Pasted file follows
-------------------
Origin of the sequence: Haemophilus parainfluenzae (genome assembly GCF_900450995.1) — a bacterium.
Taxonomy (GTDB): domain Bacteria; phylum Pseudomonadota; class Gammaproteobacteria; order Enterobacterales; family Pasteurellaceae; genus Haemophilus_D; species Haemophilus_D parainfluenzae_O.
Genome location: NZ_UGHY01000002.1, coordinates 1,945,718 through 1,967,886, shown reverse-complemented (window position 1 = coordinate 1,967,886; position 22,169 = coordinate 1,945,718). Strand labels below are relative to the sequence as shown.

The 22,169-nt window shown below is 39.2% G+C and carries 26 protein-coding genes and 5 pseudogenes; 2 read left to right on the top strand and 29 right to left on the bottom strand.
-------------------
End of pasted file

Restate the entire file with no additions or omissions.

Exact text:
Origin of the sequence: Haemophilus parainfluenzae (genome assembly GCF_900450995.1) — a bacterium.
Taxonomy (GTDB): domain Bacteria; phylum Pseudomonadota; class Gammaproteobacteria; order Enterobacterales; family Pasteurellaceae; genus Haemophilus_D; species Haemophilus_D parainfluenzae_O.
Genome location: NZ_UGHY01000002.1, coordinates 1,945,718 through 1,967,886, shown reverse-complemented (window position 1 = coordinate 1,967,886; position 22,169 = coordinate 1,945,718). Strand labels below are relative to the sequence as shown.

The 22,169-nt window shown below is 39.2% G+C and carries 26 protein-coding genes and 5 pseudogenes; 2 read left to right on the top strand and 29 right to left on the bottom strand.